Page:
**I know both how to be abased, and I know how to abound: everywhere and in all things I am instructed both to be full and to be hungry, both to abound and to suffer need.** Philippians 4:12
Yesterday we talked about contentment. We talked about our marriage and how we need to stop expecting our spouse to fulfill all of our needs, either spiritually or materially. Only God can do all of that. Our spouse is a help and an instrument that God may be using, but all of our hope should not be in that person. All good things come from God himself.
Godly contentment is strongly linked to our faith. If we don’t believe that God can take care of us, and we don’t trust the way that He does it, then our issue is not contentment but our faith. Belief and trust go together.
Paul, the Apostle, was not a man who had problems with his faith. He believed what God told him and he lived a life that demonstrated it. He was willing to fulfill his purpose and his calling at any risk, and at any price. None of the negative things that happened to him distracted him from is calling.
Paul is saying in this verse that on the good days and on the bad days he keeps his focus and his commitment. Like a marriage vow. But his vow was to God.
Contentment in marriage is about accepting today’s situation. If things are going great, we are happy, pleased, satisfied and at peace. These are our days of abundance.
If things are going badly, like my week has been, we should also be happy, pleased, satisfied and at peace. These are our days of affliction, of being abased.
But we need to remember a very important part of yesterday’s verse…
**I HAVE LEARNED**
I think sometimes we put ourselves under a huge expectation of having to get everything right the first time. Paul’s letters were after many years of Ministry. He says, I have learned!! He learned in Damascus, he learned in Jerusalem, in Corinth, in Galatia, in Ephesus, in Philippi and in Colosse. He learned from shipwrecks, stonings, beatings, and being left for dead. He had a LIFETIME of learning contentment.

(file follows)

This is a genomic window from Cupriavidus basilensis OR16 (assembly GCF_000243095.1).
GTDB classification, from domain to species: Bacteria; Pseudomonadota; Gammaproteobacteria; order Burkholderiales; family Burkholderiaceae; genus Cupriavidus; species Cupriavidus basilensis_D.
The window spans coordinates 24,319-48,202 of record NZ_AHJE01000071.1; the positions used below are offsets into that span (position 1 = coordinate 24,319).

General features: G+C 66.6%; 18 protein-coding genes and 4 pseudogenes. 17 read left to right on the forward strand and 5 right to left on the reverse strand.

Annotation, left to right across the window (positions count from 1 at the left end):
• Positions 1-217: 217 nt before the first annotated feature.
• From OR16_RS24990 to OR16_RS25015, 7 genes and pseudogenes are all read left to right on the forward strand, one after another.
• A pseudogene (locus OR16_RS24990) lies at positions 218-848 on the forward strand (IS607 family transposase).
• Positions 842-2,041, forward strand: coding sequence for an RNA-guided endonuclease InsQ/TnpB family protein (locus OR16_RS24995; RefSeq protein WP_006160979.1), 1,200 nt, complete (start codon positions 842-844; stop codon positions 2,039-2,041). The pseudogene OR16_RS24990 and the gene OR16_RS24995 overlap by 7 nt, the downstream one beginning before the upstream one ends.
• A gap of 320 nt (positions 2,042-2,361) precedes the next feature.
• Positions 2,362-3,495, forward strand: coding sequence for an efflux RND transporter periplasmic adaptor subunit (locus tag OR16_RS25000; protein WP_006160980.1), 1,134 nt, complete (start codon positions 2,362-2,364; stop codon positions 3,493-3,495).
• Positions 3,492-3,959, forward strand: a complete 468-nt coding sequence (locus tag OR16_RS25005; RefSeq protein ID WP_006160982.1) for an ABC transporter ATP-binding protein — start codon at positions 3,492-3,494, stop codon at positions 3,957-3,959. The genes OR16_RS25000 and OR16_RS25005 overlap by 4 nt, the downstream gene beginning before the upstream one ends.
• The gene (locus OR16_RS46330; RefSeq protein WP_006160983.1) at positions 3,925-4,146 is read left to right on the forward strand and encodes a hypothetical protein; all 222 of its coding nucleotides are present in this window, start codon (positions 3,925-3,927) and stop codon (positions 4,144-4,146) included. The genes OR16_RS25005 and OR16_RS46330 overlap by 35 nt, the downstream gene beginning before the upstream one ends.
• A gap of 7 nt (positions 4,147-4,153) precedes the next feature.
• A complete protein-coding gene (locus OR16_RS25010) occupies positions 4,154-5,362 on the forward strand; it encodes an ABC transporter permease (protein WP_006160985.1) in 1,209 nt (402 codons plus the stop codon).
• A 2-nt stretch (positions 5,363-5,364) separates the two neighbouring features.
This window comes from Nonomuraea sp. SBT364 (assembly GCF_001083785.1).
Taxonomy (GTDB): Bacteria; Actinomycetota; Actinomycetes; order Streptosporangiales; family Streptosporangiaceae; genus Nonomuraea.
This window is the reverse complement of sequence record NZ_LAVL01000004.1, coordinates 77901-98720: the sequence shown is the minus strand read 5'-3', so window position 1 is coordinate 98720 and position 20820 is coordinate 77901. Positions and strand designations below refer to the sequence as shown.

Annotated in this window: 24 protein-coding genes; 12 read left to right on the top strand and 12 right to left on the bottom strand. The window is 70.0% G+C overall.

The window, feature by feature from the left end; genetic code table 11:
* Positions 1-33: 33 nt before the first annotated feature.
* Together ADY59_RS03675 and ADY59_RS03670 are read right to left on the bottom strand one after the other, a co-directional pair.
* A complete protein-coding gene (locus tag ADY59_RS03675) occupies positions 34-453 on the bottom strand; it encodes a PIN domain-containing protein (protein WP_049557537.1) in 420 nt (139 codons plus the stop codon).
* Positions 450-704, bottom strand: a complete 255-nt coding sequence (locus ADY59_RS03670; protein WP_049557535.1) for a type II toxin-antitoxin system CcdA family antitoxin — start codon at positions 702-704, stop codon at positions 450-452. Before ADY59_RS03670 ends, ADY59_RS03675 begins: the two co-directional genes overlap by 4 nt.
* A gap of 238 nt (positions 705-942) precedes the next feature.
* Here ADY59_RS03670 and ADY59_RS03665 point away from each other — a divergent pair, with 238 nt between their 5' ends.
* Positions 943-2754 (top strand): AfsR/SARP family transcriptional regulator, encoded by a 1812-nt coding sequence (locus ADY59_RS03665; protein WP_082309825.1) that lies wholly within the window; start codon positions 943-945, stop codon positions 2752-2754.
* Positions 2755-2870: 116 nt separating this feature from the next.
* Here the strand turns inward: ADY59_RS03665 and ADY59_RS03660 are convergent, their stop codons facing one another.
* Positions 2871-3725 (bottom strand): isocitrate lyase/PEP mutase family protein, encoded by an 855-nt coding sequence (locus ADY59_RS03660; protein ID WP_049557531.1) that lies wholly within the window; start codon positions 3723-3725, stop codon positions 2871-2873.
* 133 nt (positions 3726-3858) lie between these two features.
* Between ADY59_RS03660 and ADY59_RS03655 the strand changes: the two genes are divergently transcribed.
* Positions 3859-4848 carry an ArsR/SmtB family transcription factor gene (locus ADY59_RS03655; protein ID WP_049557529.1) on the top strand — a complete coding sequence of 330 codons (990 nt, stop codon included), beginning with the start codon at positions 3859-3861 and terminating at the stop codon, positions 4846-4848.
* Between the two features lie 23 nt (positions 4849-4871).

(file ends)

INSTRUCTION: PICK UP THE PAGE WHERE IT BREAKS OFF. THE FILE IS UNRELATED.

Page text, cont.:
So, let’s give ourselves a break. Let’s give ourselves some time to be able to react properly to really bad days. The natural response to problems is frustration, anger, whining, complaining, fighting, fretting, and crying. Yes, I have done most of that this week! and that’s OK! Because the first time we go through something, and the second, and maybe even the third, we are allowed to get it wrong. It’s not a high school test. We are allowed to fail again and again.
But then at some point, we need to learn to react better.
I’m not still mad, or fighting or complaining about our bad week. I’m accepting it for what it is, and working through it WITH my husband. We are doing what we can, and leaving the rest in God’s hands.
I accept this week of trials, because God means it for good. My husband and I are working together more as a team instead of against each other. We’re spending more time in prayer, asking for direction and solutions. And though I feel a bit stressed from thinking so much about how to take care of all these problems, I’m content in knowing that God knows what’s best for me. I’m yielding to his sovereignty in my life. I’m willfully saying, I accept my circumstances. I have not quite gotten to the place of being pleased and happy about it, but I am content to walk this path with God showing me the way. But, my friends it took me a few days to get here!
If contentment is not your automatic response to your problems or conflicts or heart aches, be patient with yourself. Give your faith time to grow and mature as Paul did. ** Man is born unto trouble as the sparks fly upward**. You can count on it. You’re going to get a lot of practice.
And if in your marriage right now you are not completely content, just keep working at it. Do what’s right. Keep leaning on God. With time, He will and is able to make your marriage the best it can be.